Well, not quite! But Wellbeing is the New Luxury. Says who? Says we. And now someone is backing it up.
Forget cars, couture, fame and fortune, a new survey postulates that well-being is the new status symbol among today’s global travellers. This is great news for health and wellness retreats and destination spas, but also for those hotel groups that have got with the times and introduced spa, organic or vegetaria menus, in-house spas and in-house health programs.
PHOTOS: KAMALAYA WELLNESS SANCTUARY, Koh Samui, Thailand
FAME and fortune come second to well-being in global travellers’ to-do lists, according to a “global survey”* conducted last year by Westin Hotels & Resorts.
Some 62% of respondents consider maintaining a balanced sense of well-being as a status symbol, outranking professional accomplishment (47%) and a healthy relationship (48%).
“The results of this survey made one thing crystal clear: citizens of the globe* are ultra-aware of their state of well-being and are interested in what they can do to maintain it and improve their health and balance – even when faced with accelerated stress,” said Westin Hotels & Resorts global brand leader Brian Povinelli.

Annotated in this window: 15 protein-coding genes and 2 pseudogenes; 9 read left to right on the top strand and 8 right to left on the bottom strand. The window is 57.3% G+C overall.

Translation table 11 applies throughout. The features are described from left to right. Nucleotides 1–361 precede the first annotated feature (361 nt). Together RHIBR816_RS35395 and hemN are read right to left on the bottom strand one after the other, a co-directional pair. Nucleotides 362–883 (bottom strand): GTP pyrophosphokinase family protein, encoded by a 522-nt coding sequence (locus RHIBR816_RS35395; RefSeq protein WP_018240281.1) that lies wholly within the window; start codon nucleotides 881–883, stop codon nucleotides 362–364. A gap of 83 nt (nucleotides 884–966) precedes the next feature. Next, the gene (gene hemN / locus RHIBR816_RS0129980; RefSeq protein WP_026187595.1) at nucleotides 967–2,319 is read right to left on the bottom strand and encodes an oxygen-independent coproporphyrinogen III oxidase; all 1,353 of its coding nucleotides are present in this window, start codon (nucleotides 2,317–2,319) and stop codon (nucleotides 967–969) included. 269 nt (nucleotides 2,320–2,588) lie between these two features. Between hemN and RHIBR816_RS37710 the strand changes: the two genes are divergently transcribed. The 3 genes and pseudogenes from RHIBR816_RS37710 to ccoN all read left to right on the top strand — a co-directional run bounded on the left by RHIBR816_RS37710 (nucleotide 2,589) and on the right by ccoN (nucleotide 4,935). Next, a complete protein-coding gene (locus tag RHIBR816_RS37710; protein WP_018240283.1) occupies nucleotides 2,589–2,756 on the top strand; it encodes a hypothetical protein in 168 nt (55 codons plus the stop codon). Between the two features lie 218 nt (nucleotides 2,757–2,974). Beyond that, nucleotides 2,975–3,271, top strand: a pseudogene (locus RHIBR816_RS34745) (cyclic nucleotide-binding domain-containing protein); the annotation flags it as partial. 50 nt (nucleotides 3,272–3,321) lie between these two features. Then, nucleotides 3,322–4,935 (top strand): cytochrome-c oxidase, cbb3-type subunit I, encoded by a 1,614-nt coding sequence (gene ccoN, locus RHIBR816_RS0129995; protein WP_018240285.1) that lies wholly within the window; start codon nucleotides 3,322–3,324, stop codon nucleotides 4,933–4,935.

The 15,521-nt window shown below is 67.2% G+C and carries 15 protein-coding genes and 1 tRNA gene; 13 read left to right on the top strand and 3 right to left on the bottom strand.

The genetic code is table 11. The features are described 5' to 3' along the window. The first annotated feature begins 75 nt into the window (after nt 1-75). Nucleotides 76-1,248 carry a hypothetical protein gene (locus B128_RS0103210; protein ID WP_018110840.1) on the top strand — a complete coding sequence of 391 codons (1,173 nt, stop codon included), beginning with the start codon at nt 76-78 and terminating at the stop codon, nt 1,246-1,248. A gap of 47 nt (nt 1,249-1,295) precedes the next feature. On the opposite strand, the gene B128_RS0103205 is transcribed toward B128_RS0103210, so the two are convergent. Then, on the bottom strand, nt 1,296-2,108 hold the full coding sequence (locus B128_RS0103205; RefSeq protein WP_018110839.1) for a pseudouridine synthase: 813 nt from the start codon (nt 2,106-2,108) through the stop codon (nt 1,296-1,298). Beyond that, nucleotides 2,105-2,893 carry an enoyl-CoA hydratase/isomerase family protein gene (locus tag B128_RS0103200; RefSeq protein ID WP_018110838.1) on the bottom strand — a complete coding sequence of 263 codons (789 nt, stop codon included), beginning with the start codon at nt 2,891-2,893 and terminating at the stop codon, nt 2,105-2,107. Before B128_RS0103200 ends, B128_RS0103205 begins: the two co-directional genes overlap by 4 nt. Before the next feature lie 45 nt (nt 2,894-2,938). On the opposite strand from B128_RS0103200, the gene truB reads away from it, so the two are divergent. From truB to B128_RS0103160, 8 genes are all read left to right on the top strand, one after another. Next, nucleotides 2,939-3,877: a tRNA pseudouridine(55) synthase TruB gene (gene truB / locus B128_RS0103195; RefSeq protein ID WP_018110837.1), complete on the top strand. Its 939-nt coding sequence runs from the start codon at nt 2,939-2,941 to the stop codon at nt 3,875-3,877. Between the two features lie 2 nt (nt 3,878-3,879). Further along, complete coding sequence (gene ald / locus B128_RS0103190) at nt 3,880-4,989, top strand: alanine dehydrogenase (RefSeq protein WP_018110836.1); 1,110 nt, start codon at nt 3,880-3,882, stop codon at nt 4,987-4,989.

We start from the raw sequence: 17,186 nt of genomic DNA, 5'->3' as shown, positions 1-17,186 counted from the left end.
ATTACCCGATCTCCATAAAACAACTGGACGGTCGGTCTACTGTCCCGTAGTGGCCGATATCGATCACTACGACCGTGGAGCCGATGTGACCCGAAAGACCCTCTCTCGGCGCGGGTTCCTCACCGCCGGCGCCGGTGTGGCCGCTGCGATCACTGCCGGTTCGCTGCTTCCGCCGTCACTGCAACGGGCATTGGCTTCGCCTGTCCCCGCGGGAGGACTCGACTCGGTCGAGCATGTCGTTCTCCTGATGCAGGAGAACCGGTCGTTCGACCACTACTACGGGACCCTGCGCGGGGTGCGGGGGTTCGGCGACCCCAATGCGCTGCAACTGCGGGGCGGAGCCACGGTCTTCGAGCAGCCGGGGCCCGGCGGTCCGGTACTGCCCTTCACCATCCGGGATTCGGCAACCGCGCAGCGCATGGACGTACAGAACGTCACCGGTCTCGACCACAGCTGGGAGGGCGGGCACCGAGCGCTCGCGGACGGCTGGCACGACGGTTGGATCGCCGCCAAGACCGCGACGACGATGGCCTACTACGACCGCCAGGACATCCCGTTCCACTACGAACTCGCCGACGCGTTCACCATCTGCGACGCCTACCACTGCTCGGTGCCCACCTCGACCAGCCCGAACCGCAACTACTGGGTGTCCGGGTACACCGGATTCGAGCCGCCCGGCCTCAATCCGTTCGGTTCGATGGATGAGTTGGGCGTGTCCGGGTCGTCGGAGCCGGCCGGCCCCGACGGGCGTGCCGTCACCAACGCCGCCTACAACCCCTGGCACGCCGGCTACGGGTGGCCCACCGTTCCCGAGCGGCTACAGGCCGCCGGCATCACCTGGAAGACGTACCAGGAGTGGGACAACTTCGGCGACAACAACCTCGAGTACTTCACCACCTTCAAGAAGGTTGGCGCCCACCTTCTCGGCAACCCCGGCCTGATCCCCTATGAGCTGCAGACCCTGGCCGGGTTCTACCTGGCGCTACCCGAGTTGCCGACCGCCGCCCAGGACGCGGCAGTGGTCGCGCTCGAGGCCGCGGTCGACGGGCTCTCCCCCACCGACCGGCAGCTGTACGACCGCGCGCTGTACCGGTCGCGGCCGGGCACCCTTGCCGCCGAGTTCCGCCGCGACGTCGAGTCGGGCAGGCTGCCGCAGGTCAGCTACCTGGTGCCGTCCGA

Meanwhile, 64% of global respondents claimed their stress levels had increased over the last few years. Not surprisingly, competing priorities between work and personal life are one of the biggest barriers to well-being for a majority (54%) of global travellers.
Virtually no one escaped work stress over the past year; in fact, 30% say their work stress levels have significantly increased over the past year.
According to the survey, travellers continue to enhance their well-being through a variety of activities to help them unwind after a stressful workday.
Just as many people de-stress with exercise (38%) as they do with comfort food (38%), while 34% of the respondents choose meditation or yoga as a way to unwind.
More than one-third (35%) of respondents said the inability to find time is a hindrance in their quest for well-being while 29% find it tough to maintain well-being while travelling.
The results also show that people are willing to go to great lengths to improve their overall well-being. Nearly one in five respondents (18%) would turn down a pay raise if it meant improving their welfare whereas 24% would give up sex for a year.
More than a third of global travellers (39%) are willing to give up alcohol while 38% said digital detox – spending less time looking at a screen – would help improve their well-being.
*The survey sample consisted of more than 6,000 frequent global travellers from the United States, China, Mexico, India and the United Arab Emirates (UAE).